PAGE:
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Learning the lessons of Barack Obama: Yes, we still might
I know he’s already got one foot out the door and can barely wait to go surfing in Maui. And I know he’s been an ordinary, if not average President over the last eight years. But Barack Obama’s speech at the Democratic Convention made clear why we still look to him for answers and even guidance on what to do in these confusing times. Where most of our leaders rule by fear mongering and playing one person or one group against another, Obama does the opposite.
In fact, he urges us to do the same, and gives us the words and the tools to help us pull that off.
If you replace the designation “America” with “the planet”, this is what Obama’s message is: First of all, the world is not going to hell in a hand basket at all. Sure, Obama says, we’ve got problems, but a lot has been done already and we can be optimistic “after all we’ve achieved together”. Of course, we are not perfect, or living up to our founding creed that all of us are created equal, let alone that all of us are free in the eyes of God, but that is, and always will be, a work in progress. The more difficulties we face, the more we are challenged to do better; to be better. The world is a great place, a strong place, not a divided crime scene, as Trump and some others say. And what is even better, is that we the people have the power to improve it even more. As long as we don’t sell ourselves short by believing we are fragile and frightful, we have the capacity to shape our own destiny.
What is needed for that, Obama says, is courage to stay true to the great experiment in self-government. “Don’t boo – vote!” Obviously, the business of democracy can be frustrating but we have to realise that it is not a spectator sport. All of us need to get involved and that is great, because it gives us, as everyday people, the power to do something, to change the world. It has never been about what one person says he’ll do for us, but what can be achieved by “us”, by every shade of humanity. If we really look around, we can’t help but see ourselves in each other, recognise the common ground and reject cynicism and fear and summon what is best in us. As long as we really comprehend that the power to make or break our world is ours, there is good reason to be hopeful and more optimistic about the future than ever before.
We are all mixed, with a little bit of this and a little bit of that. That should make hatred of difference complicated, because what we are resisting is, in fact, a part of ourselves.
When Obama came to power eight years ago, British writer Zadie Smith wrote a story about him in the New York Review of Books. According to Smith, Obama was born, like most of us, in “Dream City”, “a place of many voices, where the unified singular self is an illusion”. Look at him, Smith said, this man who was raised in Hawaii and Indonesia, the son of a black African father and a white American mother. Look how “scrambled” he is and how he turns that personal story in the narrative of all of us. We recognise the emotional and psychological veracity of Obama’s words because “most of us have complicated back stories, messy histories, multiple narratives”. What he does do is point to our “collective human messiness”, so we are reminded of the fact that we are all, now, different things at different times and hardly ever just one thing. What the Trumps of this world are trying to do is pretend that “we” are one simple entity, and “they” another, while, as Smith writes, in the modern world “everything is doubled”. We all have “plural selves” and fit in multiple groups.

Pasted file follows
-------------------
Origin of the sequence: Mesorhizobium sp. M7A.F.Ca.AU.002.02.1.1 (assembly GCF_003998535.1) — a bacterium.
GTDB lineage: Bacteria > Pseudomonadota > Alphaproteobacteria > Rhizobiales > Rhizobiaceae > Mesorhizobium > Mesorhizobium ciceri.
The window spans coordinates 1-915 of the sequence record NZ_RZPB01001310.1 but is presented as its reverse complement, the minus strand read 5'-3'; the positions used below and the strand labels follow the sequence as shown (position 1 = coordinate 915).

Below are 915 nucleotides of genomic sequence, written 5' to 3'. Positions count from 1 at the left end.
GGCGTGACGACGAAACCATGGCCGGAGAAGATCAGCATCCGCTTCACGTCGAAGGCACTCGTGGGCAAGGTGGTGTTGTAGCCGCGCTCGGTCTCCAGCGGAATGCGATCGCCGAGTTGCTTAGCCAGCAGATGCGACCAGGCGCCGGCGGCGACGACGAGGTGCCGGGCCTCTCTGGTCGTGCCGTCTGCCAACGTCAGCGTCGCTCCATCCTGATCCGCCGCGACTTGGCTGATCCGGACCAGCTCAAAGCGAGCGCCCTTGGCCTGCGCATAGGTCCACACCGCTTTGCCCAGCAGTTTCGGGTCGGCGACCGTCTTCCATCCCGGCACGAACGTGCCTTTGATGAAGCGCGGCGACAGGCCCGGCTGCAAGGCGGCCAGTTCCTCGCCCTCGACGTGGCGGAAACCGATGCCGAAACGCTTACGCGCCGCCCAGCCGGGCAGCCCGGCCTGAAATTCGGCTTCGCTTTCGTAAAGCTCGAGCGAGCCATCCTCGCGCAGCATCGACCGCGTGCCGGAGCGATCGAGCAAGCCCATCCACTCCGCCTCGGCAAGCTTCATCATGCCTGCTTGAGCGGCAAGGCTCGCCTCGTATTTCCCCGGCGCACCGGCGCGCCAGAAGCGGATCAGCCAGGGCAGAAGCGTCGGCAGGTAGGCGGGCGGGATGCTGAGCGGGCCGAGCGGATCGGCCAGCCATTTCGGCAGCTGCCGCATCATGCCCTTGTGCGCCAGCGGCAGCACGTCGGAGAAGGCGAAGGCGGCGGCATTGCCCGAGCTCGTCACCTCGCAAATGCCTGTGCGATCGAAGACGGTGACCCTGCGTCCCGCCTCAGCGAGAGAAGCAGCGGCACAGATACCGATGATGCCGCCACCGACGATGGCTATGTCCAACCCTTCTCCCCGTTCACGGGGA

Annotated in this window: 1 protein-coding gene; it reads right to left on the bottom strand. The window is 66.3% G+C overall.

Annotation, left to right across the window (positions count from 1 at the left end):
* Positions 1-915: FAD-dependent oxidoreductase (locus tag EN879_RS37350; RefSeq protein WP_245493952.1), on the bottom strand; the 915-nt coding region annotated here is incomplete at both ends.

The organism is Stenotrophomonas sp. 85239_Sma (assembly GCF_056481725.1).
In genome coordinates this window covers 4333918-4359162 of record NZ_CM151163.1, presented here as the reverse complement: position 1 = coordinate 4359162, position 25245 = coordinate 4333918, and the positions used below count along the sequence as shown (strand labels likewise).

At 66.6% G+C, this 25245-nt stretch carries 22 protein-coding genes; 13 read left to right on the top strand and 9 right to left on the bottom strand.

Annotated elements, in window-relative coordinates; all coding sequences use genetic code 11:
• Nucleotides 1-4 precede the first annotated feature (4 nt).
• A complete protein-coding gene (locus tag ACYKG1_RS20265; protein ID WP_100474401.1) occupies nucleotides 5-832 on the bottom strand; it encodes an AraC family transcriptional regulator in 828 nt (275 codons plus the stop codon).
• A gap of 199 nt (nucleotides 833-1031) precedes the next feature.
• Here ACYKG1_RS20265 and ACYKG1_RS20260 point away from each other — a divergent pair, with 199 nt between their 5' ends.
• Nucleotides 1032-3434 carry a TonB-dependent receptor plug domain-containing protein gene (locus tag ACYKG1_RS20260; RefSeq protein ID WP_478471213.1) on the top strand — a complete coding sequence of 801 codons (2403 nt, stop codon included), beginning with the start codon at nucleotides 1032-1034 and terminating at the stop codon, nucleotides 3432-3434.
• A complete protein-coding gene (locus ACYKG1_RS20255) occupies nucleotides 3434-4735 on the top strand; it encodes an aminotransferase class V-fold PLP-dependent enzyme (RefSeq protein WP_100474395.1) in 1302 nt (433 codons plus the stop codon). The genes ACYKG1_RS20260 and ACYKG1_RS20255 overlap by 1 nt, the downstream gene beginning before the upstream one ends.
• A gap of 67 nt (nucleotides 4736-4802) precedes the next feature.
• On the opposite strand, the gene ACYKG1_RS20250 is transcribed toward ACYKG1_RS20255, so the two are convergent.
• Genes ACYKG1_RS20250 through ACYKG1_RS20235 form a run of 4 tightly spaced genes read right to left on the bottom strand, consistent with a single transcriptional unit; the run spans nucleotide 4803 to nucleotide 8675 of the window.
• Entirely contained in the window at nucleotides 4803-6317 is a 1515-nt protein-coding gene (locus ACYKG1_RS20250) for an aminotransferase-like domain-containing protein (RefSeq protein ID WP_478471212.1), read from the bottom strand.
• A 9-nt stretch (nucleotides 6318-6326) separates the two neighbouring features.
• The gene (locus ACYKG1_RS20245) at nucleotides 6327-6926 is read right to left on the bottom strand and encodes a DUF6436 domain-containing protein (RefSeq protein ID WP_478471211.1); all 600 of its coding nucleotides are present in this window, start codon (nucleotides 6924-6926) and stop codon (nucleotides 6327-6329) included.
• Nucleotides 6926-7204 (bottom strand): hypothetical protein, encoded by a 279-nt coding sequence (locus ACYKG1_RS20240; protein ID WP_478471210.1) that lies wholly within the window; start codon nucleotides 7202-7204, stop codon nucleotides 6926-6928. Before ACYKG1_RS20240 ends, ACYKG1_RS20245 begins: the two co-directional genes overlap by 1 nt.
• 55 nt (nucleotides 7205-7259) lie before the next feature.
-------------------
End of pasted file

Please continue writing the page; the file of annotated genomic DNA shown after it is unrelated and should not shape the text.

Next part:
I am, for instance, a migrant. But I am also white and have some grasp of the English language. In Australia, that makes me only half a migrant, because a “real” migrant is supposed to be anything but white. One of my friends, whose grandparents came here from Lebanon a long time ago (but who was born here – as were his parents) still has to explain (on a daily basis!) that home is Australia, and always has been. Because he looks different, a difference is presumed; because I don’t, people get confused when I open my mouth and an accent comes out. Another example: Pauline Hanson voices opposition toward anything that doesn’t appear to be dinky-di-Aussie, but the first two of her children were fathered by a Polish refugee, Walter Zagorski, and are therefore at least half-something else. Unless Hanson loathes her own offspring, she must be, whether she likes it or not, partly open to otherness.
And so it is with most of us. Looking at somebody and thinking you know what you see is no longer a viable option. The old binaries have become not only difficult, but almost impossible to maintain. We are all mixed, with a little bit of this and a little bit of that. That should make hatred of difference complicated, because what we are resisting is, in fact, a part of ourselves.
So what Smith and Obama are talking about is plurality, and the acceptance that we are all complicated, double–or triple–headed creatures. Plurality is great, because it means that we have, as Smith says, “many voices” and can understand the other, because we are partly him or her ourselves. Which, in turn, means that fear is not only unnecessary, but fairly ludicrous, because we are the other and the other is us, if you still follow what I am saying. In short: because we all have a difference in us, that is what unites us. There is no straight-jacket of identity, and by saying that we are one thing only (Australian, white, female, male, straight, gay, old, young whatever), we are selling ourselves short.
Once we realise that, the sky is the limit, and we can, as Obama implores, become “we the people” who have the “capacity to shape our own destiny”.
If we allow it to be, life can be a game of addition instead of reduction and loss. Yes, we can!